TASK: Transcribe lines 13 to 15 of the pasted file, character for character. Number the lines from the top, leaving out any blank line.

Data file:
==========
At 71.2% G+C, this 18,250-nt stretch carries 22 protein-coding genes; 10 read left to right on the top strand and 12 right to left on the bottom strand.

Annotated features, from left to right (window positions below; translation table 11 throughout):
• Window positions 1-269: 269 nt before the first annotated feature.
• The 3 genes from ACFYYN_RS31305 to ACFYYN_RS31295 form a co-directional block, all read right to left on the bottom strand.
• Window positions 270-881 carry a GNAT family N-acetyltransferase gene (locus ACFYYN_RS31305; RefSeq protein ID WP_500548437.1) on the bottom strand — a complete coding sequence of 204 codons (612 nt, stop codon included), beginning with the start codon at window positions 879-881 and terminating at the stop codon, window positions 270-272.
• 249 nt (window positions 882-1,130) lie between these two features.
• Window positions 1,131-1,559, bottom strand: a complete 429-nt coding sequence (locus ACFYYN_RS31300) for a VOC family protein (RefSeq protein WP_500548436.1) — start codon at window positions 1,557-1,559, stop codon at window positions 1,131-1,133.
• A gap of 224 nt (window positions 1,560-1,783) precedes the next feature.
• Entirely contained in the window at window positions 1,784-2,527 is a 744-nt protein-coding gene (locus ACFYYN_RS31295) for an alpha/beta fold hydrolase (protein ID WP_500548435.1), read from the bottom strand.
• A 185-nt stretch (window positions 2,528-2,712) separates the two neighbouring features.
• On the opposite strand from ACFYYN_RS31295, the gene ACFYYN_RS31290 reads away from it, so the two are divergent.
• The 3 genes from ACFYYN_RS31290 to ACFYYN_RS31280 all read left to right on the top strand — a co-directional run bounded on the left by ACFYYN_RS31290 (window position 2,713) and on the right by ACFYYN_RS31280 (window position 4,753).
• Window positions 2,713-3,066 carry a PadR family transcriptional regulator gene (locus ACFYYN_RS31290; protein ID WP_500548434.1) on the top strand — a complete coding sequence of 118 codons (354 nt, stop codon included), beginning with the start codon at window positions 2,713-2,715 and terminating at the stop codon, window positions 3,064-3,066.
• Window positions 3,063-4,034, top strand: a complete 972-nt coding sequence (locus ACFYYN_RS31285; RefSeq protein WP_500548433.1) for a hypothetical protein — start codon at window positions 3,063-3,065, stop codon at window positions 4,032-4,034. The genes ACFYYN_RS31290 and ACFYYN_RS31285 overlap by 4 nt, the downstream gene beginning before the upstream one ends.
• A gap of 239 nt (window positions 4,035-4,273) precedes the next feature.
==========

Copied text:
• Window positions 2,713-3,066 carry a PadR family transcriptional regulator gene (locus ACFYYN_RS31290; protein ID WP_500548434.1) on the top strand — a complete coding sequence of 118 codons (354 nt, stop codon included), beginning with the start codon at window positions 2,713-2,715 and terminating at the stop codon, window positions 3,064-3,066.
• Window positions 3,063-4,034, top strand: a complete 972-nt coding sequence (locus ACFYYN_RS31285; RefSeq protein WP_500548433.1) for a hypothetical protein — start codon at window positions 3,063-3,065, stop codon at window positions 4,032-4,034. The genes ACFYYN_RS31290 and ACFYYN_RS31285 overlap by 4 nt, the downstream gene beginning before the upstream one ends.
• A gap of 239 nt (window positions 4,035-4,273) precedes the next feature.